There have been more than 500 BBC Proms since 2003, but not one has had a black conductor on the podium. As a recent Guardian editorial declared about the paucity of women conductors "It wouldn’t be acceptable in other professions. It isn’t acceptable here either". Kevin Scott added the comment below to my post We also need more black conductors at the Proms. I am publishing it separately because it provides valuable information on the talented black conductors that are being shamefully overlooked. Another post highlighted the unhealthy level of control over artist appearances exercised by a few large management agencies. A comment from John McLaughlin Williams echoes that view in these words: "I've said before that if administrations and managements want to find someone of color, don't call other admins and managements; they don't possess the resources. They need merely to call one of us, for we know far more qualified individuals than they and are happy to recommend them". If Proms director David Pickard or other concert managers wants assistance in bringing black conductors to major venues they know who to contact.
But let's also enjoy some good news. On Sunday (Sept 4) Mark Elder and the Orchestra of the Age of Enlightenment maintain the status quo at the Proms. But at the Festival Hall Kevin John Edusei [seen below] conducts the Chineke! Orchestra, a professional orchestra made up entirely of black and minority ethnic musicians. The programme includes Sheku Kanneh-Mason playing Haydn's Cello Concerto, the Suite from L'amant anonyme by 'the black Mozart' Joseph Boulogne (Chevalier de) Saint-Georges, and Dvorák's syncretic Ninth Symphony. What a missed opportunity for the BBC Proms.
Kevin Scott writes: The first thing that concert promoters, executive directors and musicians will say is "we don't see color." Fine, and in a Star Trek universe, we wish this was the case where everyone is seen, treated and compensated as equals. Not in this present day, however.
What would it take to invite a black conductor to the Proms? Well, the first thing someone would ask is "can you name me one significant black conductor, American or not, who is on the same footing as Dudamel, Harding, Nezet-Seguin, Gilbert or Welser-Moest?", or any conductor aged between 25 & 50 who holds prominence in classical music circles. The lay listener would be at a loss, because conductors of African heritage, or even indigenous black Africans, have not held positions with major symphony orchestras, let alone being invited to conduct them.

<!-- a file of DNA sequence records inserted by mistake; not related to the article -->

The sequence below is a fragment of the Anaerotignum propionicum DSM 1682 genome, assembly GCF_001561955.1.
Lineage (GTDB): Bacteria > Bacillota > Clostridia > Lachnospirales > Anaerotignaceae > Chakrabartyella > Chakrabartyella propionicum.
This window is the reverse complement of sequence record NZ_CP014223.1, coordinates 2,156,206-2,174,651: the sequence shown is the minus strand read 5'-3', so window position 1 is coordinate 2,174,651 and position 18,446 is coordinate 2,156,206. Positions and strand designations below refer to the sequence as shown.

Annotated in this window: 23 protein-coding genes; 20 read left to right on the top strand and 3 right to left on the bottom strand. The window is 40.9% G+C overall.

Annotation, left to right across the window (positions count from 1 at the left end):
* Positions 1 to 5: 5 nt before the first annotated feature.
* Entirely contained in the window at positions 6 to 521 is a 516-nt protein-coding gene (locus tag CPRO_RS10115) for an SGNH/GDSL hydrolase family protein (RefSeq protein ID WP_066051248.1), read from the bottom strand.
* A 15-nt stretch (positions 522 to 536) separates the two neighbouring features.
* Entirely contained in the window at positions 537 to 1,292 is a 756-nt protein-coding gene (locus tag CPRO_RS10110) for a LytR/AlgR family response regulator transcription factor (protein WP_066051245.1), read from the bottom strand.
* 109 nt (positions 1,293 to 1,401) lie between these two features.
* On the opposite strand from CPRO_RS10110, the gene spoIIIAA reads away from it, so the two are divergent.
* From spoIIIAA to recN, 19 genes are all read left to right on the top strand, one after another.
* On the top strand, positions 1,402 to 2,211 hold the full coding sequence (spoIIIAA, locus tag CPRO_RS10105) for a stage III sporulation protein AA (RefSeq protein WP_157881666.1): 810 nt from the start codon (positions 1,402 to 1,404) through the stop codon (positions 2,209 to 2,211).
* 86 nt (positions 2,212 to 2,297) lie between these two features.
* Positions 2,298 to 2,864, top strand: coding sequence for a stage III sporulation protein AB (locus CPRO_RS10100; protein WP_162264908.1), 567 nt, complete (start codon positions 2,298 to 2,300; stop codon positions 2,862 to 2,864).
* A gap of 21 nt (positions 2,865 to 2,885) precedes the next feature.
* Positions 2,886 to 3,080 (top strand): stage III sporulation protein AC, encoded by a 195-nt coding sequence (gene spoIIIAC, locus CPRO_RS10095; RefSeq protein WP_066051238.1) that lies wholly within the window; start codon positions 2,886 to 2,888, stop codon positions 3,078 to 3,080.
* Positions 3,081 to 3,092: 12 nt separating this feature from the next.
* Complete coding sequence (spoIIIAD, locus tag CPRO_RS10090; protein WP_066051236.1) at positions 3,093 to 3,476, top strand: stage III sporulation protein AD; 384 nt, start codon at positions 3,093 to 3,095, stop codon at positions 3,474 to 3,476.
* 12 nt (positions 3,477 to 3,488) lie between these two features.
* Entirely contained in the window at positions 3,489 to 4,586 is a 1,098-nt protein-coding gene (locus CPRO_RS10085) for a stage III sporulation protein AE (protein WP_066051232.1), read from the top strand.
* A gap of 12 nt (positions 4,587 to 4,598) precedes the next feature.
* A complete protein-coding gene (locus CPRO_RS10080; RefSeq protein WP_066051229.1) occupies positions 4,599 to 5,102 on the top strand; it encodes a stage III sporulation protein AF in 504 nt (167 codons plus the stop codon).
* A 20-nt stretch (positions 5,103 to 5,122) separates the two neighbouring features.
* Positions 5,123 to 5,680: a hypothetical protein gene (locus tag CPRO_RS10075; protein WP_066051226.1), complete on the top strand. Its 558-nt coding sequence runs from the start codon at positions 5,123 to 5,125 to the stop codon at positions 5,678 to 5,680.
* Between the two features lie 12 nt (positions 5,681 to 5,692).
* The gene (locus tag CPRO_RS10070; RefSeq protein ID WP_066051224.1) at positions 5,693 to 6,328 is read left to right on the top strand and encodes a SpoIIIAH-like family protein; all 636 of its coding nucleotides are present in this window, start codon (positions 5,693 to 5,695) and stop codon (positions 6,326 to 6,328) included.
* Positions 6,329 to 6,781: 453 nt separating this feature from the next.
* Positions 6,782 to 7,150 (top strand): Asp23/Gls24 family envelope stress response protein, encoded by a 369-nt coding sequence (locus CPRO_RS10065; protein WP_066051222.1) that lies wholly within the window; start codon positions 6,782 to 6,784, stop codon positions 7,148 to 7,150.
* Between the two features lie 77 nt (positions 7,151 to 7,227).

Part of the problem is that those who are known are caught in a Catch-22 trap where they are music directors of orchestras, but the orchestras are considered second-tier. Such is the case with Kevin John Edusei, a German conductor whose lineage is from Cameroon, and he is the music director of the Munich Symphony, an excellent orchestra, but also one that is considered a secondary orchestra when compared against the Munich Philharmonic and the Bavarian Radio Symphony. The same is with Kazem Abdullah [seen in header photo], who is the general music director in Aachen, Germany, a city renowned for its interest in the arts, but again considered secondary when held up against other major cities in that country.
Both men have won rave reviews for their appearances and their execution of both standard orchestral repertoire and a firm commitment to contemporary music. Both men should be looked at as prime candidates to conduct one of the major London orchestras at the Proms or, better still, bring them to London with their own orchestras and let the public see for themselves what the buzz is all about.
This criteria should also apply to Michael Morgan of California's Oakland Symphony and Andre Raphel of the Wheeling Symphony based in West Virginia. Why haven't either of these conductors, along with numerous other conductors of color such as William Eddins, Leslie Dunner, Brandon Keith Brown, Julius Williams, Kirk Smith, and especially John McLaughlin Williams whose recordings of works by lesser-known American composers have won accolades from the press, have been invited not only to the Proms, but also to appear with major American orchestras as well. Some will argue that most of these men have been welcomed by such orchestras, and those same pundits will also point out that most of the reviews they received from the press say otherwise about their conducting talents, leaving the powers-that-be the decision to bring them back or not, and in some cases, many of these conductors have either had one-shot engagements, or they're relegated to minor concerts that are off the radar.
In the case of black women conductors, there are few that have made any kind of inroad on the national level. Tania Leon, Kay George Roberts and Jeri Lynne Johnson [seen below] are the few who are known, but also make rare appearances with major orchestras, which is why we're seeing a dearth of white, Latino and Asian women grace the podium, but no black woman has been granted the opportunity of major exposure like their peers have. This also has to be corrected.
Photo sources: Kazem Abdullah via his homepage, , Kevin John Edusei KlassikBOX, Jeri Lynne Johnson via Flying Kite Media. Any copyrighted material is included as "fair use" for critical analysis only, and will be removed at the request of copyright owner(s). No comps involved in this post. Also on Facebook and Twitter.